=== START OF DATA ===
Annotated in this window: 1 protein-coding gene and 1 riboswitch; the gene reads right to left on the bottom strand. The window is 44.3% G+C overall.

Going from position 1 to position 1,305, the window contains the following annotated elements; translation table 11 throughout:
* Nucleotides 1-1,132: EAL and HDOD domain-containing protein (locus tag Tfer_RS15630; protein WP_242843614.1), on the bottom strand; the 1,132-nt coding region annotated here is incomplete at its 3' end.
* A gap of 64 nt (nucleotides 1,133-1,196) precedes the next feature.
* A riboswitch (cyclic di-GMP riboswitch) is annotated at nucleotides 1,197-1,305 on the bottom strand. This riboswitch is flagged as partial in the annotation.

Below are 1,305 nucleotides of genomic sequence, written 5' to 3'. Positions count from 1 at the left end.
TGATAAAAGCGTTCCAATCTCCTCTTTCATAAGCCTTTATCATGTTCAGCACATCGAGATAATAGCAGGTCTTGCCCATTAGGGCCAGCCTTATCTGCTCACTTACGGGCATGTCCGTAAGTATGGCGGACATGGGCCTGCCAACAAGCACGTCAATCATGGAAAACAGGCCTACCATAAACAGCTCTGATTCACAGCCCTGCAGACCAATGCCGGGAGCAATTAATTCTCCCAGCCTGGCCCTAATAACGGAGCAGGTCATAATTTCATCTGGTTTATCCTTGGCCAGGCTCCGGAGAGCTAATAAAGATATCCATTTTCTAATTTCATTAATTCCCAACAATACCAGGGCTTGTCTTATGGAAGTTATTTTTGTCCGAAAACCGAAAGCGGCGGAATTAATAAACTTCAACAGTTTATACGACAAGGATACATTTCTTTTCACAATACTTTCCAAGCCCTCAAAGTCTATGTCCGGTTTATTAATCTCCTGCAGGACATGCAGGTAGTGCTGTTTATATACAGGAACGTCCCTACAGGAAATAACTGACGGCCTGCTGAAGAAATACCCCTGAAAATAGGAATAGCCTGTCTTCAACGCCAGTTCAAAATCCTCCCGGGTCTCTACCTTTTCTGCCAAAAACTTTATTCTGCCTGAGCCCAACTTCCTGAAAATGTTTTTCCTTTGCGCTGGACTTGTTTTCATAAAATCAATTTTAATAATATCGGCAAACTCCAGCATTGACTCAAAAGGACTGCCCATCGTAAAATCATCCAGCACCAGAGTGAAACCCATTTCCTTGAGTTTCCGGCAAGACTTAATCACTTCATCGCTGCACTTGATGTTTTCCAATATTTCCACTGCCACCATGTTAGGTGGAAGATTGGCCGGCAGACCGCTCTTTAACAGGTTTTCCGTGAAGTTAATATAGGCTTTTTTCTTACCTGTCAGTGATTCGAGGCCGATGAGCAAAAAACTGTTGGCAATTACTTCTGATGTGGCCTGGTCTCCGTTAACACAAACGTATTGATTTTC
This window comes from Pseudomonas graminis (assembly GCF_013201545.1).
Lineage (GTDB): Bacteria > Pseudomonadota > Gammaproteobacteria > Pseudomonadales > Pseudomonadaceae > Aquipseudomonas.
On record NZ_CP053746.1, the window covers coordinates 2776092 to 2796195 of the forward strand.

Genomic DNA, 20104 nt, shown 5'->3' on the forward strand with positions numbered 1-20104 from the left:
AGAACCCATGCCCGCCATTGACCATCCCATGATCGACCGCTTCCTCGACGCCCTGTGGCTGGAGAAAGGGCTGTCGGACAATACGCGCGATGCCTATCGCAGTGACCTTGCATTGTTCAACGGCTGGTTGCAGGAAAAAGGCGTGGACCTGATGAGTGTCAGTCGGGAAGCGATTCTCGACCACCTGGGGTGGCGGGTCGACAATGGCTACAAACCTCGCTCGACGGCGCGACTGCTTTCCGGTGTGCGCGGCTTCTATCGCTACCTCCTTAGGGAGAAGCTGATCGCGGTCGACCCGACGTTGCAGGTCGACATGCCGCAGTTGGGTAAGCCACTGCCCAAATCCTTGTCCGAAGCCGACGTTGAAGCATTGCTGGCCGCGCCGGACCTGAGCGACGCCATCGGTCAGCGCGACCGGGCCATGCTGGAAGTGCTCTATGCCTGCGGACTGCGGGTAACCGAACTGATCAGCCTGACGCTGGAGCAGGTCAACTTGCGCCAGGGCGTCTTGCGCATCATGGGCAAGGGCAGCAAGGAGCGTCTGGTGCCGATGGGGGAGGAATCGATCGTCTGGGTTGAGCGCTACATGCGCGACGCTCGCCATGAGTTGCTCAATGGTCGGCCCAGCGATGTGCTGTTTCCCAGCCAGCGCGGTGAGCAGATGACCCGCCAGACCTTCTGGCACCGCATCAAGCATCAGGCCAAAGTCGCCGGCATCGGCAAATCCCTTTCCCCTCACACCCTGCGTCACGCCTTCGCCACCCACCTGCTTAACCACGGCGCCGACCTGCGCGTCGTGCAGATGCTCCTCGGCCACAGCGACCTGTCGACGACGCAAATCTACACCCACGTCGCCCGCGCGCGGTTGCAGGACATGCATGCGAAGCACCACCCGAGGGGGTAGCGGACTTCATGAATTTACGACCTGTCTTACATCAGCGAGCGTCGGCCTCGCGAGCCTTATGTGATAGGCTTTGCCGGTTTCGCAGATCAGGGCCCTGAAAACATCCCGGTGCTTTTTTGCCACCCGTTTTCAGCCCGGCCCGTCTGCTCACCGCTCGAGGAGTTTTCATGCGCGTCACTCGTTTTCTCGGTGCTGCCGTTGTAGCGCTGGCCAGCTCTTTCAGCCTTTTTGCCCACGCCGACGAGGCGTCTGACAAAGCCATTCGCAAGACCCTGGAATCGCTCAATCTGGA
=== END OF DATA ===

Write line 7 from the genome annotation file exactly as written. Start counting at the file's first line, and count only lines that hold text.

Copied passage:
TGATAAAAGCGTTCCAATCTCCTCTTTCATAAGCCTTTATCATGTTCAGCACATCGAGATAATAGCAGGTCTTGCCCATTAGGGCCAGCCTTATCTGCTCACTTACGGGCATGTCCGTAAGTATGGCGGACATGGGCCTGCCAACAAGCACGTCAATCATGGAAAACAGGCCTACCATAAACAGCTCTGATTCACAGCCCTGCAGACCAATGCCGGGAGCAATTAATTCTCCCAGCCTGGCCCTAATAACGGAGCAGGTCATAATTTCATCTGGTTTATCCTTGGCCAGGCTCCGGAGAGCTAATAAAGATATCCATTTTCTAATTTCATTAATTCCCAACAATACCAGGGCTTGTCTTATGGAAGTTATTTTTGTCCGAAAACCGAAAGCGGCGGAATTAATAAACTTCAACAGTTTATACGACAAGGATACATTTCTTTTCACAATACTTTCCAAGCCCTCAAAGTCTATGTCCGGTTTATTAATCTCCTGCAGGACATGCAGGTAGTGCTGTTTATATACAGGAACGTCCCTACAGGAAATAACTGACGGCCTGCTGAAGAAATACCCCTGAAAATAGGAATAGCCTGTCTTCAACGCCAGTTCAAAATCCTCCCGGGTCTCTACCTTTTCTGCCAAAAACTTTATTCTGCCTGAGCCCAACTTCCTGAAAATGTTTTTCCTTTGCGCTGGACTTGTTTTCATAAAATCAATTTTAATAATATCGGCAAACTCCAGCATTGACTCAAAAGGACTGCCCATCGTAAAATCATCCAGCACCAGAGTGAAACCCATTTCCTTGAGTTTCCGGCAAGACTTAATCACTTCATCGCTGCACTTGATGTTTTCCAATATTTCCACTGCCACCATGTTAGGTGGAAGATTGGCCGGCAGACCGCTCTTTAACAGGTTTTCCGTGAAGTTAATATAGGCTTTTTTCTTACCTGTCAGTGATTCGAGGCCGATGAGCAAAAAACTGTTGGCAATTACTTCTGATGTGGCCTGGTCTCCGTTAACACAAACGTATTGATTTTC